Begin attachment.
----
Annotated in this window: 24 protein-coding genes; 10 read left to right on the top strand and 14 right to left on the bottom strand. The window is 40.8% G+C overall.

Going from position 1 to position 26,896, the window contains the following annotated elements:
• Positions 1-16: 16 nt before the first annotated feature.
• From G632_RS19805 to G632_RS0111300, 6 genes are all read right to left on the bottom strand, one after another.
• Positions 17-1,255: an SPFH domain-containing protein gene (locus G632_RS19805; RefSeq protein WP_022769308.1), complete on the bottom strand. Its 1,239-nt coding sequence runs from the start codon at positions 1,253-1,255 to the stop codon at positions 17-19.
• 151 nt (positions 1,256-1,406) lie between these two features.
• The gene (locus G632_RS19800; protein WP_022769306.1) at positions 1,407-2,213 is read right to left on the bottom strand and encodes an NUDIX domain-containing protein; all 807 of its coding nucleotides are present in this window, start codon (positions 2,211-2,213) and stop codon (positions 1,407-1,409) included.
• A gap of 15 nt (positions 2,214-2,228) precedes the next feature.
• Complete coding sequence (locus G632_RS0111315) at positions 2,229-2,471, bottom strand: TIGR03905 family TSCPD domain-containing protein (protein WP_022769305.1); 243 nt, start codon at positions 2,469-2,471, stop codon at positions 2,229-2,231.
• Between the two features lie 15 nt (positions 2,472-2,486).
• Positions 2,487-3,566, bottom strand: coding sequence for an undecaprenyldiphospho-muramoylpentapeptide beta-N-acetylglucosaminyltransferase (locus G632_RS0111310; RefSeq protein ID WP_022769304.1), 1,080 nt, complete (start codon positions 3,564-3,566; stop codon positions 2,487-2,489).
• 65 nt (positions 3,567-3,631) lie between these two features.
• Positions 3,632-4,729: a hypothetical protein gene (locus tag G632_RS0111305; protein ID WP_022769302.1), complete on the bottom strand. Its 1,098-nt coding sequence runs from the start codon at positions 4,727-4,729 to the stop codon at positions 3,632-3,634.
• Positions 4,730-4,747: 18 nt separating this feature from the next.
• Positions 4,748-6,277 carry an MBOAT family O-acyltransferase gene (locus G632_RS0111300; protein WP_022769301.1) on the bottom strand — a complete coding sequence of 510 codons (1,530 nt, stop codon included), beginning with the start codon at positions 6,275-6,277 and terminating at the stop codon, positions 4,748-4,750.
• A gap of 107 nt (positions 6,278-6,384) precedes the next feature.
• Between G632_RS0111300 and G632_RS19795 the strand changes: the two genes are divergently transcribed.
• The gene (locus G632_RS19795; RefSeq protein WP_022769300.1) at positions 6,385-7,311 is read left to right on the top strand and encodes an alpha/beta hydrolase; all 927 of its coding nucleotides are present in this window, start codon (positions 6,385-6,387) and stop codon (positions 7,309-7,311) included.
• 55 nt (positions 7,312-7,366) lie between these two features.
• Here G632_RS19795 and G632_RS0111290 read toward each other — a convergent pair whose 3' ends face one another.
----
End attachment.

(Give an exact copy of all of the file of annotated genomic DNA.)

Annotated in this window: 24 protein-coding genes; 10 read left to right on the top strand and 14 right to left on the bottom strand. The window is 40.8% G+C overall.

Going from position 1 to position 26,896, the window contains the following annotated elements:
• Positions 1-16: 16 nt before the first annotated feature.
• From G632_RS19805 to G632_RS0111300, 6 genes are all read right to left on the bottom strand, one after another.
• Positions 17-1,255: an SPFH domain-containing protein gene (locus G632_RS19805; RefSeq protein WP_022769308.1), complete on the bottom strand. Its 1,239-nt coding sequence runs from the start codon at positions 1,253-1,255 to the stop codon at positions 17-19.
• 151 nt (positions 1,256-1,406) lie between these two features.
• The gene (locus G632_RS19800; protein WP_022769306.1) at positions 1,407-2,213 is read right to left on the bottom strand and encodes an NUDIX domain-containing protein; all 807 of its coding nucleotides are present in this window, start codon (positions 2,211-2,213) and stop codon (positions 1,407-1,409) included.
• A gap of 15 nt (positions 2,214-2,228) precedes the next feature.
• Complete coding sequence (locus G632_RS0111315) at positions 2,229-2,471, bottom strand: TIGR03905 family TSCPD domain-containing protein (protein WP_022769305.1); 243 nt, start codon at positions 2,469-2,471, stop codon at positions 2,229-2,231.
• Between the two features lie 15 nt (positions 2,472-2,486).
• Positions 2,487-3,566, bottom strand: coding sequence for an undecaprenyldiphospho-muramoylpentapeptide beta-N-acetylglucosaminyltransferase (locus G632_RS0111310; RefSeq protein ID WP_022769304.1), 1,080 nt, complete (start codon positions 3,564-3,566; stop codon positions 2,487-2,489).
• 65 nt (positions 3,567-3,631) lie between these two features.
• Positions 3,632-4,729: a hypothetical protein gene (locus tag G632_RS0111305; protein ID WP_022769302.1), complete on the bottom strand. Its 1,098-nt coding sequence runs from the start codon at positions 4,727-4,729 to the stop codon at positions 3,632-3,634.
• Positions 4,730-4,747: 18 nt separating this feature from the next.
• Positions 4,748-6,277 carry an MBOAT family O-acyltransferase gene (locus G632_RS0111300; protein WP_022769301.1) on the bottom strand — a complete coding sequence of 510 codons (1,530 nt, stop codon included), beginning with the start codon at positions 6,275-6,277 and terminating at the stop codon, positions 4,748-4,750.
• A gap of 107 nt (positions 6,278-6,384) precedes the next feature.
• Between G632_RS0111300 and G632_RS19795 the strand changes: the two genes are divergently transcribed.
• The gene (locus G632_RS19795; RefSeq protein WP_022769300.1) at positions 6,385-7,311 is read left to right on the top strand and encodes an alpha/beta hydrolase; all 927 of its coding nucleotides are present in this window, start codon (positions 6,385-6,387) and stop codon (positions 7,309-7,311) included.
• 55 nt (positions 7,312-7,366) lie between these two features.
• Here G632_RS19795 and G632_RS0111290 read toward each other — a convergent pair whose 3' ends face one another.